Very few of the would-be killers-for-Allah are converts. A few do exist, but most terror types are Muslim immigrants who were already spending their Fridays at the mosque, soaking up anti-American hate.
But according to the dinosaur media’s usage, the word “homegrown” seems to mean anyone who didn’t purposefully come to American to commit jihad. Faisal Shahzad, the Times Square wanna-be bomber, came to the US as a college student at age 18, when he was an adult by law, but he got the tag. Or maybe calling Shahzad “homegrown” suggests that he got in touch with his inner jihadist only after living for years among the American infidels.
Anyway, Stakelbeck opines that Islam’s habit of mass murdering infidels hasn’t gone away just because Osama was snuffed. He calls the danger “homegrown” terror even though most of the perps will probably be immigrant and foreign Muslims, the same as up to now.
Despite the death of Osama bin Laden, the Islamic terrorist threat against America is far from over.
The trove of intelligence recovered during the May 1 raid on bin Laden’s Pakistan lair indicates al Qaeda may be shifting its focus to smaller American cities nationwide.
The terror kingpin also encouraged his followers to target trains.
“The counter-terrorism community is now clearly looking at the mid-sized operations as they were designed and called for by bin Laden in his captured diaries as the future for al Qaeda and the jihadist movement in America,” Walid Phares, author of the book Future Jihad, told CBN News. Continue reading this article
For the “they keep coming” file: more than 500 illegals were found in two semi trucks, busted in southern Chiapas at a Mexican checkpoint. Each paid $7000 to be hauled like cattle to America, in very tight conditions, as shown below in the x-ray shot:
Most were from Central America, but a few were nationals of Asian nations. Mexico doesn’t mind arresting other aliens trying to enter America because it wants all the illegal jobs going to Mexicans, to keep the billions of dollars in remittances flowing to that country.
TUXTLA GUTIERREZ, Mexico – Police in Mexico’s southern Chiapas state found 513 migrants on Tuesday inside two trailer trucks bound for the United States, and said they had been transported in dangerously crowded conditions.
Some of the immigrants were suffering from dehydration after traveling for hours clinging to cargo ropes strung inside the containers to keep them upright as the trucks bounced along from the Guatemalan border, and allow more migrants to be more crammed in on the floor.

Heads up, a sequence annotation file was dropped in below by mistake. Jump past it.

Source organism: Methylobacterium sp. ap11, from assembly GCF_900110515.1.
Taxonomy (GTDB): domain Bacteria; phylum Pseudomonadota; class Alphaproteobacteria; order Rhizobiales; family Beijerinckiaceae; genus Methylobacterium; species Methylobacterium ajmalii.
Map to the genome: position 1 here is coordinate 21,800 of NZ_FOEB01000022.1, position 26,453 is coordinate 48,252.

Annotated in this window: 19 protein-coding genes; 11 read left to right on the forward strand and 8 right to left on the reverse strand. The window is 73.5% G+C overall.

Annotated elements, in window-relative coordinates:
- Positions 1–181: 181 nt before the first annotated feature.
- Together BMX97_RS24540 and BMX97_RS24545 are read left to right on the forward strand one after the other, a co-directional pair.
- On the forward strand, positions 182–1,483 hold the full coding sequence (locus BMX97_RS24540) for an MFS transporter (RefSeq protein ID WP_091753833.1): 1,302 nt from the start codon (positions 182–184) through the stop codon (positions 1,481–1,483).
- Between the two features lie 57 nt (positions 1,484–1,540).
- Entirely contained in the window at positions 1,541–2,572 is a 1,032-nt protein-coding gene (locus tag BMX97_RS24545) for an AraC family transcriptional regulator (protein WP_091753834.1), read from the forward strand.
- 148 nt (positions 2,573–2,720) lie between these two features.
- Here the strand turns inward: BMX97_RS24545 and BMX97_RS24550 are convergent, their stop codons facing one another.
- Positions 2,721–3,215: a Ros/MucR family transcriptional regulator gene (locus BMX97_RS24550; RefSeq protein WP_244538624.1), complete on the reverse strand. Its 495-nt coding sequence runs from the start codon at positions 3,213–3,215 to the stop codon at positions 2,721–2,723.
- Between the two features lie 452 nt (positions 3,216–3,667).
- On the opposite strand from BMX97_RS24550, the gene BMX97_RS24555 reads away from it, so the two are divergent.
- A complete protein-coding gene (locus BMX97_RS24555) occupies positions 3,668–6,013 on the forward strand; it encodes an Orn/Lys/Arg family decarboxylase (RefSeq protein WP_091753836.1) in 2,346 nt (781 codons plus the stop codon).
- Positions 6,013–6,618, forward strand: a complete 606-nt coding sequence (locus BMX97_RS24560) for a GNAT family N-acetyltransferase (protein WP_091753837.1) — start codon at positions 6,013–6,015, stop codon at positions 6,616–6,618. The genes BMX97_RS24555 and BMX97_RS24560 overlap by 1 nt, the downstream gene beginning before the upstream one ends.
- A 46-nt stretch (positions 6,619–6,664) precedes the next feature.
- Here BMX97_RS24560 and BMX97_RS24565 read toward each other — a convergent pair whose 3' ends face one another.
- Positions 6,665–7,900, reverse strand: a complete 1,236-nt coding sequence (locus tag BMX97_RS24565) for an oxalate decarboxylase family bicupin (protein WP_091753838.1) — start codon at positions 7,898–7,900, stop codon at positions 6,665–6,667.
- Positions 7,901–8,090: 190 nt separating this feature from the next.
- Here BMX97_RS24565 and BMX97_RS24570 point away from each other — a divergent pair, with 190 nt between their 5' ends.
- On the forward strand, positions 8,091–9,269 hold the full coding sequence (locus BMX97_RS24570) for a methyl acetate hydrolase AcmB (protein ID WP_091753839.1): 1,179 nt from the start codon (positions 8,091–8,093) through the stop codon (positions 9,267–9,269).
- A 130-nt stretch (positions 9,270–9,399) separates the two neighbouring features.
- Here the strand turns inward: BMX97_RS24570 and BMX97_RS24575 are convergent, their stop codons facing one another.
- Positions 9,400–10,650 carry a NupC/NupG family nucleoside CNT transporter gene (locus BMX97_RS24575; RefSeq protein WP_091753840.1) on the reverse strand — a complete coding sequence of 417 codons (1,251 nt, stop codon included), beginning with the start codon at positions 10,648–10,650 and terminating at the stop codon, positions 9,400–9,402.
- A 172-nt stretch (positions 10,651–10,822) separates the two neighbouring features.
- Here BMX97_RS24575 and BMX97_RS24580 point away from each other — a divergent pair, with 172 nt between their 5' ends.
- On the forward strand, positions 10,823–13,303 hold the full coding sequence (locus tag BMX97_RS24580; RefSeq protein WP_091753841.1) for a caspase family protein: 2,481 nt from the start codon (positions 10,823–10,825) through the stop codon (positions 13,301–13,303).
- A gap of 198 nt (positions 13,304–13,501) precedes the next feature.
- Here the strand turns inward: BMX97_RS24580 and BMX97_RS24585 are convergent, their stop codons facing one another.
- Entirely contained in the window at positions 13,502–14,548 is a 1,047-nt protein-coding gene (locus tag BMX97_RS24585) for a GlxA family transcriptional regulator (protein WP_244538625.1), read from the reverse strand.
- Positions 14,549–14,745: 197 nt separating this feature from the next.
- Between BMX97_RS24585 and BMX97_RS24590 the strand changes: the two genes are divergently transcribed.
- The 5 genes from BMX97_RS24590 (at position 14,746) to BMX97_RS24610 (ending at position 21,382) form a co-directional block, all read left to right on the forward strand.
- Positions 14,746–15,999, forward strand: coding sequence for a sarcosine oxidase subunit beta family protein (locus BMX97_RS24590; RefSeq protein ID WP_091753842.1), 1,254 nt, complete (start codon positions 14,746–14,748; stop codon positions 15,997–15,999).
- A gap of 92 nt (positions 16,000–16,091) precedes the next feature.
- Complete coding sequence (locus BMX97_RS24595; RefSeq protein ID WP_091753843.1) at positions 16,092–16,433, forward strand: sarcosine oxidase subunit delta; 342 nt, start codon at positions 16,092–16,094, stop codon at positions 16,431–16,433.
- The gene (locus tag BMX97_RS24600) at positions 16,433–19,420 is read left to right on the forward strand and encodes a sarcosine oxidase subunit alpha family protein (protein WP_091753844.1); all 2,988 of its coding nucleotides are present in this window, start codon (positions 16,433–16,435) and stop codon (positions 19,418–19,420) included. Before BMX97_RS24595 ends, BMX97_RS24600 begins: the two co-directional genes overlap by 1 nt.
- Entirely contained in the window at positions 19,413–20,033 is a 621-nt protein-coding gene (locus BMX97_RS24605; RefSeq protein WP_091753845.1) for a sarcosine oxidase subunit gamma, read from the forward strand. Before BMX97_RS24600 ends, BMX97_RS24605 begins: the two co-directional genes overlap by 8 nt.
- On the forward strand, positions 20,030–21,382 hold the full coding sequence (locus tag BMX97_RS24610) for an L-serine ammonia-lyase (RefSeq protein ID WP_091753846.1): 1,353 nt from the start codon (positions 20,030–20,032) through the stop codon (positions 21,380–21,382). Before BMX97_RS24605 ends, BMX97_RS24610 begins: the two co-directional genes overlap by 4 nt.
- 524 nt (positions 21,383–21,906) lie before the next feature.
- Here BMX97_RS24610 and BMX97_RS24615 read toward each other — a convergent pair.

The trucks had air holes punched in the tops of the containers, but migrants interviewed at the state prosecutors’ office said they lacked air and water. The trucks were bound for the central city of Puebla, where the migrants said they had been told they would be loaded aboard a second set of vehicles for the trip to the U.S. border.
“We were suffering, it was very hot and we were clinging to the ropes,” said Mario, a 23-year-old Honduran migrant who identified himself only by his first name, for security reasons. Mexico’s National Human Rights Commission says thousands of undocumented migrants are kidnapped and held for ransom by drug gangs in Mexico each year. Continue reading this article
In the new post-American USA, citizens often get second-class treatment. Young people who are scrambling to make a place for themselves are particularly at risk under the updated rules which actually favor foreigners, even illegal ones, over US citizens.
This week, Maryland Gov. Martin O’Malley signed a bill to require the state’s public universities to give undocumented aliens — generally illegal — in-state tuition privileges.
The bill, known as the Dream Act, is already the law in ten other states, including California, New York, Texas and Illinois.
But critics argue that the bill will give illegal aliens better treatment than Americans and legal immigrants — thanks to existing diversity policies at universities.
But that’s not all. American young folks are also disadvantaged by Washington’s decision to let US-educated foreign students stay on and compete with citizens for jobs.
American college educations used to be seen largely as cheapie goodwill foreign policy: i.e., give future leaders abroad a taste of US democracy and they will remember it throughout their lives. One example was President Bush’s special scholarship program for his friends the Saudis, allowing 30,000 from The Kingdom to get educated here over several years — with predictable problems, from terror schemes to sexual harassment of women students.
On the heels of President Obama’s immigration speech last week, the Department of Homeland Security is expanding the pool of foreign students eligible for a 17-month visa extension — giving presumably brainy grads more time to train and, in some cases, secure a long-term job.